Wheal Martyn China Clay Museum, Cornwall

The river valley around St Austell once contained several clay works, and by 1858 there were 42 different companies producing a total of 65,000 tons of clay every year. China Clay is still Cornwall's largest industry but today only four companies operate pits in the area with an output of three million tons, 80% of which is used in paper.

Wheal Martyn Clay Works were established by Elias Martyn in the 1820s and became one of the major clay producers in Cornwall. When Elias died in 1872 some parts of the works were closed completely and other areas were leased out. It wasn't until 1880 that they were revived when John Lovering took over the lease, introducing new techniques and redeveloping the site to work at optimum levels. A slump in trade caused the closure of the pit in 1931, but the dry remained in use to work lower grade clay from other pits in the valley. By 1971 the Wheal Martyn China Clay works were once again operational, and the large quarry continues to be worked today producing about 2,000 tons of china clay a week - the same quantity that Elias Martyn managed in a year in 1869.

Formed from the decomposition of minerals in Granite, china clay (or Kaolin) is the fine white powder that is extracted with the use of water to give a slurry. The clay slurry was then pumped from the pit to refining channels, then into settling pits, and finally into settling tanks where it would remain for up to three months. Once the clay started to solidify it would be transferred to the kiln (dry)' and spread over pan tiles to be dried for a couple of days until it could be cut into blocks and stored.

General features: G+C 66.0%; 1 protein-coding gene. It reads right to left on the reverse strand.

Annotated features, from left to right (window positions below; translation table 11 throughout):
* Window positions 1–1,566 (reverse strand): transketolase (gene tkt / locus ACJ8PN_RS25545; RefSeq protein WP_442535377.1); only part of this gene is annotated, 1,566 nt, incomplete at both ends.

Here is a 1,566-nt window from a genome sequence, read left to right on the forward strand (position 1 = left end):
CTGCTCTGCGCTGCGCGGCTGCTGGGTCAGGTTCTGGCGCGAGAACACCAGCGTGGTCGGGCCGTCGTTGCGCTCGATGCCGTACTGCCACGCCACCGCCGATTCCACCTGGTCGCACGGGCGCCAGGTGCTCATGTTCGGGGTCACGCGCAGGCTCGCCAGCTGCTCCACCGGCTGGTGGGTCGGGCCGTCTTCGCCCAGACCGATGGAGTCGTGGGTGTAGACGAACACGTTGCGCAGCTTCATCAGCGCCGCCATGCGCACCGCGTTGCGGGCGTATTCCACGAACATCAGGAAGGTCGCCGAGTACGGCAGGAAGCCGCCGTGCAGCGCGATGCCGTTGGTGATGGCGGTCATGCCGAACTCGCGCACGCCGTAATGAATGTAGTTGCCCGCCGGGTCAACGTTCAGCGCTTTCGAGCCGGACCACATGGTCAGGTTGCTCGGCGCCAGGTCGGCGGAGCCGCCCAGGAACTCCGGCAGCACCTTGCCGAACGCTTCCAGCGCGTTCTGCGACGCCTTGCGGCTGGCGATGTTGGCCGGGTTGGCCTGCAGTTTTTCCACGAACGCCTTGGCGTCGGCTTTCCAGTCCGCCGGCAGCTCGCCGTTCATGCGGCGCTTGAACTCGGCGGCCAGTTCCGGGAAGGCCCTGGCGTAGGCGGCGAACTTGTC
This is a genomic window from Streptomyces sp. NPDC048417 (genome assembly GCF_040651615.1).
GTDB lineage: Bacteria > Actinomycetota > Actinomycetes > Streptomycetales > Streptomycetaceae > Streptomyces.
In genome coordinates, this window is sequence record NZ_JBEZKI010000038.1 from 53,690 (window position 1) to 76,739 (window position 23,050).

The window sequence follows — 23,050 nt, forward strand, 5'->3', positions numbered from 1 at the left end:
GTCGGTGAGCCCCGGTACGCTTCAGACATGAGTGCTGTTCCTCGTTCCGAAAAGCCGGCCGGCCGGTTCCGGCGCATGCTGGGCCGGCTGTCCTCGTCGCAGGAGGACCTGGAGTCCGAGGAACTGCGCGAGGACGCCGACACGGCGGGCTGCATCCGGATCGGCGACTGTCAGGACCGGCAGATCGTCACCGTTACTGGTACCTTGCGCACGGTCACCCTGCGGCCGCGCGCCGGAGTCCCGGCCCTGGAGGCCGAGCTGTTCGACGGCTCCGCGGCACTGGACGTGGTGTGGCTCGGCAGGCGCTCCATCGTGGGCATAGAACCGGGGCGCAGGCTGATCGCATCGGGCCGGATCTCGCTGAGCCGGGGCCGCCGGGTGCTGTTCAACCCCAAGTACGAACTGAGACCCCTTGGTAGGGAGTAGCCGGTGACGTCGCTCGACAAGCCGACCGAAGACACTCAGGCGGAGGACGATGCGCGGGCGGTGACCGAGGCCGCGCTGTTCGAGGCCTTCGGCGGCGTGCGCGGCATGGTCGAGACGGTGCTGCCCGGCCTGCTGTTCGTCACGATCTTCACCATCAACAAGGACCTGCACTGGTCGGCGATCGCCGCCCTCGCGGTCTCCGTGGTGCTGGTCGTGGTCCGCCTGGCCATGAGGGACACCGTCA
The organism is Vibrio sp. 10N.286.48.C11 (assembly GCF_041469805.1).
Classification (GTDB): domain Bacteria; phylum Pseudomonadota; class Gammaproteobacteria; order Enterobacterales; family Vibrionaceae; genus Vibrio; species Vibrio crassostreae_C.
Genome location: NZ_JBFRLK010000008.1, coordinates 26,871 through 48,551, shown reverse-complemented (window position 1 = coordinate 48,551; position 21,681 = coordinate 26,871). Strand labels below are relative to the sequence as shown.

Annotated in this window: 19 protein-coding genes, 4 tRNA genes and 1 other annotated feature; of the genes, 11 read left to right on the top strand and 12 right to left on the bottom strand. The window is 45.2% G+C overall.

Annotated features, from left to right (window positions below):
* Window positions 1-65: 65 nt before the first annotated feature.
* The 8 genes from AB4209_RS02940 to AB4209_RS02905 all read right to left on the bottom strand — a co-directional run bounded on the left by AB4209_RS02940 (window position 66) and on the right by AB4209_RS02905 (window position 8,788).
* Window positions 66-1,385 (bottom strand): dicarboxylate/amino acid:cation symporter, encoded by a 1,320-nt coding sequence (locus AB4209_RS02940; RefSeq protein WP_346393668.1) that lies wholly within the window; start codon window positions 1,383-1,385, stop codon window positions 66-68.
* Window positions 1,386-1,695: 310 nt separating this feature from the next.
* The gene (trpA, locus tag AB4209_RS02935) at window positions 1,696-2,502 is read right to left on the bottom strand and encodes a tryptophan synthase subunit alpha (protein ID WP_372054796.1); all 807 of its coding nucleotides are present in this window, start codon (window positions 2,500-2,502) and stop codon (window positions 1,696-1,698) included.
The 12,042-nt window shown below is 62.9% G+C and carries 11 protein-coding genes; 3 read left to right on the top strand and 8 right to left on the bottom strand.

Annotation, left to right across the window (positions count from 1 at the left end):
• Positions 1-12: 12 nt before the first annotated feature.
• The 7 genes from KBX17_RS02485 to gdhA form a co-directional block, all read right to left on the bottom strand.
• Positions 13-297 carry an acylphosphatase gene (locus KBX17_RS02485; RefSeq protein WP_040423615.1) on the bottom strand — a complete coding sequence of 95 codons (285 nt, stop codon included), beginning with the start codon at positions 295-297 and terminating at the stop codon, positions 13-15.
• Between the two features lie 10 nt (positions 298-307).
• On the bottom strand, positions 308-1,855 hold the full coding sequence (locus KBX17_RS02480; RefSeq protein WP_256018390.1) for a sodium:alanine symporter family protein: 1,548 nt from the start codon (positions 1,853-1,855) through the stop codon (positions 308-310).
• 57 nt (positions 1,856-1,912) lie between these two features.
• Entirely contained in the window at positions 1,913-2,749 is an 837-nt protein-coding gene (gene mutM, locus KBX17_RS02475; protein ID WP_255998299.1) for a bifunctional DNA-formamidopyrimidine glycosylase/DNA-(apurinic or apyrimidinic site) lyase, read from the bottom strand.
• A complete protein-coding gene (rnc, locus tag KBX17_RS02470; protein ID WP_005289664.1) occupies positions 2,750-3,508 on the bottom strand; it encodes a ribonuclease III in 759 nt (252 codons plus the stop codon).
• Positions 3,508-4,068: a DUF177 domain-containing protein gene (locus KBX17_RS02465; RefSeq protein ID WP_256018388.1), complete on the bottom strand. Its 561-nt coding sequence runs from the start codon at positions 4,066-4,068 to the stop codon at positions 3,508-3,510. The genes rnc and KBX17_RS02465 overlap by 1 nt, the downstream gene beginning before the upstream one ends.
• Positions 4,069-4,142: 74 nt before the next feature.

Nearly all the work was done by hand in the early days of production, but as the pits got deeper and the quantities increased, water-wheels were used to power the pumping process, hoses replaced naturally diverted streams to wash the clay deposits from the granite, and tramways were constructed for transporting the material. Later still, steam engines were introduced, with gas later replacing the coal-burning furnaces. Today high pressure monitors, operated by remote control, wash the clay while huge dumper trucks are filled with the waste sand and rock.

In 1975 the Wheal Martyn China Clay Musuem was established, being housed in two of the old clay works. Most of the buildings and the processing equipment around the site dates from the time that Lovering took over the clay works. This is not only a unique opportunity to explore the origins of one of Cornwall's most important industries, but it also affords the visitor a chance to discover an amazing diversity of wildlife along the Nature Trail. Enjoy a picnic beside the magnificently restored 35ft (10.6m) water-wheel, follow the milky-white stream as it trickles its way across the site, or walk through the woodland and listen out for the many varieties of bird who regularly visit this area. The whole experience is both historically fascinating, and scenically beautiful.

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